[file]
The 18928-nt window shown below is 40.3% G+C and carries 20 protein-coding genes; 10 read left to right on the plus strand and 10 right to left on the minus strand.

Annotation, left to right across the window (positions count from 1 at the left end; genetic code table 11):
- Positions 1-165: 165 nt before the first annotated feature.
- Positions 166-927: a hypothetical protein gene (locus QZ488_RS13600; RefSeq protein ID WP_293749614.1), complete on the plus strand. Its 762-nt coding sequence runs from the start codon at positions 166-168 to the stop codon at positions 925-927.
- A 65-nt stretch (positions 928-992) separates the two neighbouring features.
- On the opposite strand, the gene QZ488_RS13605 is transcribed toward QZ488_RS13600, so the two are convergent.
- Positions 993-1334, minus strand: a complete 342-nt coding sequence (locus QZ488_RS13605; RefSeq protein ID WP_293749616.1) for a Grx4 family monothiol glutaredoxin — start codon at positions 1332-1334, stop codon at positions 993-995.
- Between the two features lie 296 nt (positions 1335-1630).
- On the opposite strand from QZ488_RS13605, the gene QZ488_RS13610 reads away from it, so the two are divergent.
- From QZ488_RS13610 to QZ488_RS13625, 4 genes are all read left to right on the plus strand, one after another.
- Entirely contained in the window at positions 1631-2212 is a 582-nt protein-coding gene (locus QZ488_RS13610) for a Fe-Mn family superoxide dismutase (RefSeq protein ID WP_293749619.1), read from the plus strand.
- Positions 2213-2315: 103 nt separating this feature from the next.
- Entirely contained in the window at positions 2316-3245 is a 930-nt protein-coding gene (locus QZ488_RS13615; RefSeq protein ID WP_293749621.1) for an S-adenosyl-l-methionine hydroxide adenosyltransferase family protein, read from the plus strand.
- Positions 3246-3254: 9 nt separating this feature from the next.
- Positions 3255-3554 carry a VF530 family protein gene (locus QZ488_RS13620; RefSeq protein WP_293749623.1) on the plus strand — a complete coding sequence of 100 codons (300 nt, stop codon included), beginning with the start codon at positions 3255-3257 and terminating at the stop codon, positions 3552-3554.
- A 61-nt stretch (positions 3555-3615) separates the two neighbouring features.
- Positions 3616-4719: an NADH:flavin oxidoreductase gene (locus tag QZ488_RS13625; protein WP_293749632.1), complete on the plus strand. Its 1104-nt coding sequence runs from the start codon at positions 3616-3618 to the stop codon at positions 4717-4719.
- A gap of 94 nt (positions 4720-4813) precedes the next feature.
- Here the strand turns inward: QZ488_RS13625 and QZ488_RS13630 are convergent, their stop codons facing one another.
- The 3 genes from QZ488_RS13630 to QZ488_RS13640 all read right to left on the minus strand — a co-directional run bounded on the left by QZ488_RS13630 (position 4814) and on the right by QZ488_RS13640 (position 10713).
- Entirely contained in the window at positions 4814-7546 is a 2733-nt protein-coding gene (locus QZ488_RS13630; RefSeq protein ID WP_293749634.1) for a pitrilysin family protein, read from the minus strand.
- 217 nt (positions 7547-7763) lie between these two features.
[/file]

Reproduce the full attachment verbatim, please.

The 18928-nt window shown below is 40.3% G+C and carries 20 protein-coding genes; 10 read left to right on the plus strand and 10 right to left on the minus strand.

Annotation, left to right across the window (positions count from 1 at the left end; genetic code table 11):
- Positions 1-165: 165 nt before the first annotated feature.
- Positions 166-927: a hypothetical protein gene (locus QZ488_RS13600; RefSeq protein ID WP_293749614.1), complete on the plus strand. Its 762-nt coding sequence runs from the start codon at positions 166-168 to the stop codon at positions 925-927.
- A 65-nt stretch (positions 928-992) separates the two neighbouring features.
- On the opposite strand, the gene QZ488_RS13605 is transcribed toward QZ488_RS13600, so the two are convergent.
- Positions 993-1334, minus strand: a complete 342-nt coding sequence (locus QZ488_RS13605; RefSeq protein ID WP_293749616.1) for a Grx4 family monothiol glutaredoxin — start codon at positions 1332-1334, stop codon at positions 993-995.
- Between the two features lie 296 nt (positions 1335-1630).
- On the opposite strand from QZ488_RS13605, the gene QZ488_RS13610 reads away from it, so the two are divergent.
- From QZ488_RS13610 to QZ488_RS13625, 4 genes are all read left to right on the plus strand, one after another.
- Entirely contained in the window at positions 1631-2212 is a 582-nt protein-coding gene (locus QZ488_RS13610) for a Fe-Mn family superoxide dismutase (RefSeq protein ID WP_293749619.1), read from the plus strand.
- Positions 2213-2315: 103 nt separating this feature from the next.
- Entirely contained in the window at positions 2316-3245 is a 930-nt protein-coding gene (locus QZ488_RS13615; RefSeq protein ID WP_293749621.1) for an S-adenosyl-l-methionine hydroxide adenosyltransferase family protein, read from the plus strand.
- Positions 3246-3254: 9 nt separating this feature from the next.
- Positions 3255-3554 carry a VF530 family protein gene (locus QZ488_RS13620; RefSeq protein WP_293749623.1) on the plus strand — a complete coding sequence of 100 codons (300 nt, stop codon included), beginning with the start codon at positions 3255-3257 and terminating at the stop codon, positions 3552-3554.
- A 61-nt stretch (positions 3555-3615) separates the two neighbouring features.
- Positions 3616-4719: an NADH:flavin oxidoreductase gene (locus tag QZ488_RS13625; protein WP_293749632.1), complete on the plus strand. Its 1104-nt coding sequence runs from the start codon at positions 3616-3618 to the stop codon at positions 4717-4719.
- A gap of 94 nt (positions 4720-4813) precedes the next feature.
- Here the strand turns inward: QZ488_RS13625 and QZ488_RS13630 are convergent, their stop codons facing one another.
- The 3 genes from QZ488_RS13630 to QZ488_RS13640 all read right to left on the minus strand — a co-directional run bounded on the left by QZ488_RS13630 (position 4814) and on the right by QZ488_RS13640 (position 10713).
- Entirely contained in the window at positions 4814-7546 is a 2733-nt protein-coding gene (locus QZ488_RS13630; RefSeq protein ID WP_293749634.1) for a pitrilysin family protein, read from the minus strand.
- 217 nt (positions 7547-7763) lie between these two features.